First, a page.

Engaging, illustrated children’s book
Through simple language kids will understand, God Counts shares theological truths and helps children become familiar with Scripture, exploring the patterns of creation, numbers in the plan of redemption, and the intimacy of a personal relationship with God. This children’s book explores how God counts every fish in the sea, every star in the sky, every hair on their heads, and every tear in their eyes.
This playful children’s book serves as a beginner’s theology book for young readers who love numbers and patterns, introducing the Trinity, the God of order, the holiness of God, the problem of sin, the rescue and love of Jesus, and much more. Children who love to count will be filled with wonder, leading them to understand deeper truths about God, themselves, and the world around them.
There are a lot of children’s books that explore God’s creation through letters. I’ve not run across any that did so through numbers, not until now. In God Counts, theologian Irene Sun invites young readers and pre-readers to master their numbers through learning about the way God uses numbers in the Bible to teach us about himself.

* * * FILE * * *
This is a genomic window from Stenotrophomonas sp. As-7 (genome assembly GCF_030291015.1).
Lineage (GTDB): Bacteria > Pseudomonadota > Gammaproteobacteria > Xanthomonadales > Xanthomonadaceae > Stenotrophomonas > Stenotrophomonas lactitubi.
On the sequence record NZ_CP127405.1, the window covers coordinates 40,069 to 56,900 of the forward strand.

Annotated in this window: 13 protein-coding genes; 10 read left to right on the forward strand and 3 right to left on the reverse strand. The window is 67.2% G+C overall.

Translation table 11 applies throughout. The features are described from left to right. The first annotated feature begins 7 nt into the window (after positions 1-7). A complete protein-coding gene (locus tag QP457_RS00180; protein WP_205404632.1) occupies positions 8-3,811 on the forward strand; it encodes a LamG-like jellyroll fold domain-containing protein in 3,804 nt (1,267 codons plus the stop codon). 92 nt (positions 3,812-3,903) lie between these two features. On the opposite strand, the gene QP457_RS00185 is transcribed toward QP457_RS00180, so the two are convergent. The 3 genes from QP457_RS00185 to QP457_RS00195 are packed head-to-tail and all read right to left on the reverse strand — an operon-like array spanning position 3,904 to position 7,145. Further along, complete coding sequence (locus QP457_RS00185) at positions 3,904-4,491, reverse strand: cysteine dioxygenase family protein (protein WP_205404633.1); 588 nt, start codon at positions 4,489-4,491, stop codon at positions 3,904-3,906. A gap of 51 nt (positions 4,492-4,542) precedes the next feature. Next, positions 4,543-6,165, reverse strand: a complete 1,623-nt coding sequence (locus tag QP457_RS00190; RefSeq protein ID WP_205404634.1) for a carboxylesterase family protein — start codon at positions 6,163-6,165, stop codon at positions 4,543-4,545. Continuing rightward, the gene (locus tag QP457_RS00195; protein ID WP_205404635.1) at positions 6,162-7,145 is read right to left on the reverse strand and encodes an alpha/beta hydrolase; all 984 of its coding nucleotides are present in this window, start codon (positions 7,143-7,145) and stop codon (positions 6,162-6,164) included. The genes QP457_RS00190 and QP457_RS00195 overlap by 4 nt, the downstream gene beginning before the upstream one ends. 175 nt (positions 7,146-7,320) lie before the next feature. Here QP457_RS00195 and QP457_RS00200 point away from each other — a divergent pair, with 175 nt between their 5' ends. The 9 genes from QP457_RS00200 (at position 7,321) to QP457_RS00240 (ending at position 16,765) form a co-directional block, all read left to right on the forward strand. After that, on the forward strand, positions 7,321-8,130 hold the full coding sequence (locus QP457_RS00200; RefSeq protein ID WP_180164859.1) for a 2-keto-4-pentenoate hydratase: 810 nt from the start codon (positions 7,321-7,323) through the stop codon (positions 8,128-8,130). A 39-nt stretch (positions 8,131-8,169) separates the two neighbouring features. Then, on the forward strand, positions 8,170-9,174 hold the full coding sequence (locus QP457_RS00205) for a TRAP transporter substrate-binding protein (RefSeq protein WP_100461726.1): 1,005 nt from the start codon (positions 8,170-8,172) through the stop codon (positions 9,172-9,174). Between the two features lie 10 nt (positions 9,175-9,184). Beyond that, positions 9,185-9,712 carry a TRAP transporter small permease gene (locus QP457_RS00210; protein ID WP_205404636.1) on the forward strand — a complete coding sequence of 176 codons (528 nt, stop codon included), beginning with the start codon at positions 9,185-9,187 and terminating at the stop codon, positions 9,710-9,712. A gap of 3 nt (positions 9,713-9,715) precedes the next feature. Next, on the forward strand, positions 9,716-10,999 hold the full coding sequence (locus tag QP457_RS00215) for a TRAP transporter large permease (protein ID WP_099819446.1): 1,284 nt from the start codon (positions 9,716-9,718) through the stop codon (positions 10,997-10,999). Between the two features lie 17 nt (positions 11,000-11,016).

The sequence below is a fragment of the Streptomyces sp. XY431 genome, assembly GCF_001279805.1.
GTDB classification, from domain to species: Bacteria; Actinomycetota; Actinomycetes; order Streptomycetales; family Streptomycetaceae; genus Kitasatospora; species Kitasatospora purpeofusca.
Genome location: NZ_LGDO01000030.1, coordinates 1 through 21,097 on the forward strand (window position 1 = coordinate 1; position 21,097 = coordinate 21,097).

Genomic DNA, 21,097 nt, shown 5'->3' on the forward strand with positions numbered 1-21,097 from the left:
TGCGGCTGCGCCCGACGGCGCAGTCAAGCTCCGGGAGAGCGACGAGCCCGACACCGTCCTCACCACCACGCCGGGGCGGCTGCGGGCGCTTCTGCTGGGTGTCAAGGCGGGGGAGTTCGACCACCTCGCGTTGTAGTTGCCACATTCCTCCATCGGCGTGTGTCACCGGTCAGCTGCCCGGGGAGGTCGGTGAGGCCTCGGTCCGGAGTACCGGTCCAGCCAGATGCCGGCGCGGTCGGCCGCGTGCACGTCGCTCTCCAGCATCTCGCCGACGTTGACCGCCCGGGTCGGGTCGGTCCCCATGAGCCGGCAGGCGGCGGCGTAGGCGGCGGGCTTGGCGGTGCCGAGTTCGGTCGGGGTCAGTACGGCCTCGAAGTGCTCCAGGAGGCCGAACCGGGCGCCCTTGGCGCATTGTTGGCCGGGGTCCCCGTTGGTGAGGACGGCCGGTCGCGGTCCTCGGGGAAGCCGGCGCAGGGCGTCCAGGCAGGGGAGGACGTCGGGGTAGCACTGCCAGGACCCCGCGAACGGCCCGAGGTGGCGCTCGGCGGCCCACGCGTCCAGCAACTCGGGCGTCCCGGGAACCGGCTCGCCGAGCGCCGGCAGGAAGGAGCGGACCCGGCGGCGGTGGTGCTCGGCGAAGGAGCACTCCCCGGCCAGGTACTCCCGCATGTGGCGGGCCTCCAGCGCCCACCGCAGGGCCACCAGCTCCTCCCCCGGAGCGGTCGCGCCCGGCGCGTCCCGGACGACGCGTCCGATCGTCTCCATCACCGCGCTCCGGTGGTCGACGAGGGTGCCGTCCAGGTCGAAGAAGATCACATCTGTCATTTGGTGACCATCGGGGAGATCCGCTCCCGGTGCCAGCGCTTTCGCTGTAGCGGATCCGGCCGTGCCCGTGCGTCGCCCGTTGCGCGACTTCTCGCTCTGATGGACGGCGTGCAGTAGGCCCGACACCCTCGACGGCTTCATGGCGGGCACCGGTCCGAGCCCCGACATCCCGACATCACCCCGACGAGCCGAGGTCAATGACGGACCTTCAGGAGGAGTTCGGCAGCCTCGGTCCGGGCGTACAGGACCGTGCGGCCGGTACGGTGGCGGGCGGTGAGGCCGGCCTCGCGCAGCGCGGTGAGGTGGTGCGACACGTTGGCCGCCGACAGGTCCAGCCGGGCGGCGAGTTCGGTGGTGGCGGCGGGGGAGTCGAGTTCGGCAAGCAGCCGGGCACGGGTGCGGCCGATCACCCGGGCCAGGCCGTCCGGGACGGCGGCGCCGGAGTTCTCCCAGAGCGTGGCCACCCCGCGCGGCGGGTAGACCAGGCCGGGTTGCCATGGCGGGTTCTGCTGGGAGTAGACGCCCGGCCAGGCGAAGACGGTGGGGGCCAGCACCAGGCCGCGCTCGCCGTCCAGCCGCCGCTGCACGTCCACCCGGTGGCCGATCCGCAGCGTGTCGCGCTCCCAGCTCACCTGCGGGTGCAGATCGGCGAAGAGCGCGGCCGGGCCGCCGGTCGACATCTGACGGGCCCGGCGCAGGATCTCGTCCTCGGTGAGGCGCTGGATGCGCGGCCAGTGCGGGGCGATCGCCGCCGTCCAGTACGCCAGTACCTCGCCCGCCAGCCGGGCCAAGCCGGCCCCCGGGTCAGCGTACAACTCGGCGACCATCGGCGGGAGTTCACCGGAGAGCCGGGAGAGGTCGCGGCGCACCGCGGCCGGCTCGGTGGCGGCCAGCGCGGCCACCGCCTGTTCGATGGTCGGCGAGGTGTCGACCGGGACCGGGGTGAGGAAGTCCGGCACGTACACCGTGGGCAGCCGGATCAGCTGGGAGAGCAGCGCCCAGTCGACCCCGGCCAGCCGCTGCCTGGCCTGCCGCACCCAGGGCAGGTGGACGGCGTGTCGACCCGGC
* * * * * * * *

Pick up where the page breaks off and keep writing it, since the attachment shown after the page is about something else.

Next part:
I have to admit that I was skeptical at first. Other than a few number combinations—3 for the Trinity, 2 for animals on the ark, 7 (or 6) for days of creation—I wasn’t sure what concepts Sun would use to fit the construct of counting. I couldn’t envision how it could be done and not seem contrived.
I was wrong.
And Sun defies convention and expectation. 2 wasn’t about animals on the ark. 12 wasn’t about the disciples. Instead of searching for a number in Scripture and plugging it into her book, Sun gets deeply theological. The concepts she covers range from how God speaks to us, how we were not made to be alone, that we were created to reflect God’s character.
This is not a counting book.
This is a theology book.
When I turned to the back cover, I found that Sun studied liturgy and literature at Yale. She definitely brings that academic background to this book, applying it at a level that your youngest readers and pre-readers will be able to follow. She’s also written a recent article called You Can Teach Theology With Picture Books, which you should definitely read.